Ratcliff also added that Zimmerman’s gun gave him power and enough confidence to follow Martin and subsequently, approach him. Undoubtedly, it’s the combination of power, symbolically and literally, and prejudice that ultimately results in the examples of racism rarely discussed.

“People want to focus on race as an interpersonal belief and this is tangential to the real issue, which is structural and institutional racism,” said Ratcliff.

A 2011 Human Right Watch report established that the burden of incarceration falls disproportionately on minorities where black men are incarcerated at a rate more than six times that of white non-Hispanic males. In 2009, one in 10 black males, aged 25-29 were in prison or jail. For white males, this number was only one in 64.

Perhaps even more disturbing, author of the book ‘The New Jim Crow,’ Michelle Alexander writes “there are more African-Americans under correctional control today-in prison or jail, on probation or parole than were enslaved in 1850; a decade before the Civil War began. Furthermore as of 2004, “more African-American were disenfranchised due to felon disenfranchisement laws than in 1870, the year the Fifteenth Amendment was ratified,” according to Alexander.

It’s imperative to remember that once you are labeled a criminal, you can also face legal discrimination against employment, housing, access, education and public benefits, the same tools needed to reintegrate into society.

Some argue that racial profiling does not exist and police officers are simply taking criminals to jail as a part of their job responsibility. However, evidence shows the contrary, especially when it comes to the so called race-neutral “war on drugs.”

According to Drug Policy Alliance, African Americans comprise 14 percent of regular drug users. Yet, almost 40 percent of those arrested for drug offenses are African-American. Furthermore, African-Americans serve almost as much time in federal prison for a drug offense as whites do for a violent offense. The numbers are equally sobering for women of color.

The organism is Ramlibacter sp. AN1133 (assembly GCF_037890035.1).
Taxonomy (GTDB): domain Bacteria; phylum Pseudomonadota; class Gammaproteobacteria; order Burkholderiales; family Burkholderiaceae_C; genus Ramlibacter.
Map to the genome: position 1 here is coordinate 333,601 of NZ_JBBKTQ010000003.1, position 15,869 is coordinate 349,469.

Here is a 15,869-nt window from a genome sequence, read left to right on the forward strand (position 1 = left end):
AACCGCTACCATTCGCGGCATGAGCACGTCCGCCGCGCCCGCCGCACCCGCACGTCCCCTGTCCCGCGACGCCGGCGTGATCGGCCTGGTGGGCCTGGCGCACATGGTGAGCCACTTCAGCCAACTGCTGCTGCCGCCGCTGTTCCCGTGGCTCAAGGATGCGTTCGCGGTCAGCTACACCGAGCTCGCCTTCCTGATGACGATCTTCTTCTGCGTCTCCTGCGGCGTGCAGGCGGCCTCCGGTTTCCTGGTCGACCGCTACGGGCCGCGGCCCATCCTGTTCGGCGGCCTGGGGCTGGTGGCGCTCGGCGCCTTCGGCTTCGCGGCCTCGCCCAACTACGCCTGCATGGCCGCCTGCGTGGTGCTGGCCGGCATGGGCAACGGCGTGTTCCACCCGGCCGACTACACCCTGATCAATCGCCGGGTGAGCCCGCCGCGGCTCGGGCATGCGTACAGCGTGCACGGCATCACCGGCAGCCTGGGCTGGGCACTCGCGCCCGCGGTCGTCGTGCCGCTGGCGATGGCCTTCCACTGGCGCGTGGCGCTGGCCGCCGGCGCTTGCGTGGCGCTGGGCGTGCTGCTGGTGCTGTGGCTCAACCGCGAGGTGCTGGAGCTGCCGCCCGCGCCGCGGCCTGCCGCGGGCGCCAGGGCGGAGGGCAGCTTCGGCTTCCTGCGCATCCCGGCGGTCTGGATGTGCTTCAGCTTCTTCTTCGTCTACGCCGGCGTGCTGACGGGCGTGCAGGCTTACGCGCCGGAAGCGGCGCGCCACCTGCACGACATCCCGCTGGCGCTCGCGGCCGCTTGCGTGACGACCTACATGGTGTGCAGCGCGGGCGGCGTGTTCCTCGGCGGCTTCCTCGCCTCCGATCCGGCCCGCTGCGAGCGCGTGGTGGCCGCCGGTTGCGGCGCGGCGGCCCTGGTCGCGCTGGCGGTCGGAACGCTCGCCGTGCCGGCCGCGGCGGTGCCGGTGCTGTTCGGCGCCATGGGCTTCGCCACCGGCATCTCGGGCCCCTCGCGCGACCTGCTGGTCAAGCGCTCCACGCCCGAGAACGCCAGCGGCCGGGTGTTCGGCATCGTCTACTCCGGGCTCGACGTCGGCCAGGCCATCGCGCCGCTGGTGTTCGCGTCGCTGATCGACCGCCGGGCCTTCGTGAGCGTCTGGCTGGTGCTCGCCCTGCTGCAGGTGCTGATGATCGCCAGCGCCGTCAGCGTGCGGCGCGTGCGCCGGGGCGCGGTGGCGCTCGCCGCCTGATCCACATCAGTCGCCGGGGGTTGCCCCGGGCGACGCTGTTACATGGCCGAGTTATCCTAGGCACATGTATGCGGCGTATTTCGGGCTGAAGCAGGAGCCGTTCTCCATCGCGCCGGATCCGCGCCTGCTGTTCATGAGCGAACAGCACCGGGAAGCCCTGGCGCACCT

A 2011 report by American Civil Liberties Union (ACLU) show that since 1986, there have been an 800 percent increase of African-American women behind bars, in which a great proportion are for drug-related offenses. Additionally, the report states, “while nearly two-thirds of women under probation supervision are white, nearly two-thirds of those confined in jails and prisons are women of color.”

While the black population is overrepresented in prison, they are undoubtedly underrepresented in numerous positions outside prison walls.

There have only been eight black senators in the country’s history, only three were elected by popular vote. But if the Senate were supposed to be colorblind and representative of the U.S. population,  almost 13 of its current 100 members would be African-Americans, instead of two.

Perhaps even more significantly, of the 112 judges who have served as Supreme Court Justices, 96 percent have been white males. Two were African-American men and one was a Hispanic woman.

“If you think about the institutions of our society (like the Senate), there are very few people of color in these spaces and these are the places that are defining a lot of what’s going on in our society,” said Ratcliff.

In the corporate world, the numbers are equally disparaging.

A 2010 report by the Alliance for diversity census illustrate that white men not only dominate corporate boards, but increased their presence since 2004 where 72 percent are now white men.

At the same time, the latest U.S. Bureau of Labor Statistics report shows that unemployment is highest among black and Latinos where the black unemployment rate is almost double that of whites; 14 percent compared to 7 percent.

“If white folks began to see whiteness as a race ordering this whole racial hierarchy, then they might see it as a problem and maybe then, we can start to de-construct it (racism),” said Ratcliff.

“Whites have to be cognitive of white privilege in order for white privilege to be challenged.”

We don’t need a false and dishonest color-blind ideology that only eliminates other people’s experiences and everyday reality. Nor can we ignore the fact that this country is still a society run and organized around a white, patriarchal ideology and until we change that system, this nation will not move beyond race. A greater communication cross culturally can allow us to address our stereotypical and racist views with reality rather than how we have been socialized or grown to perceive people and other cultures.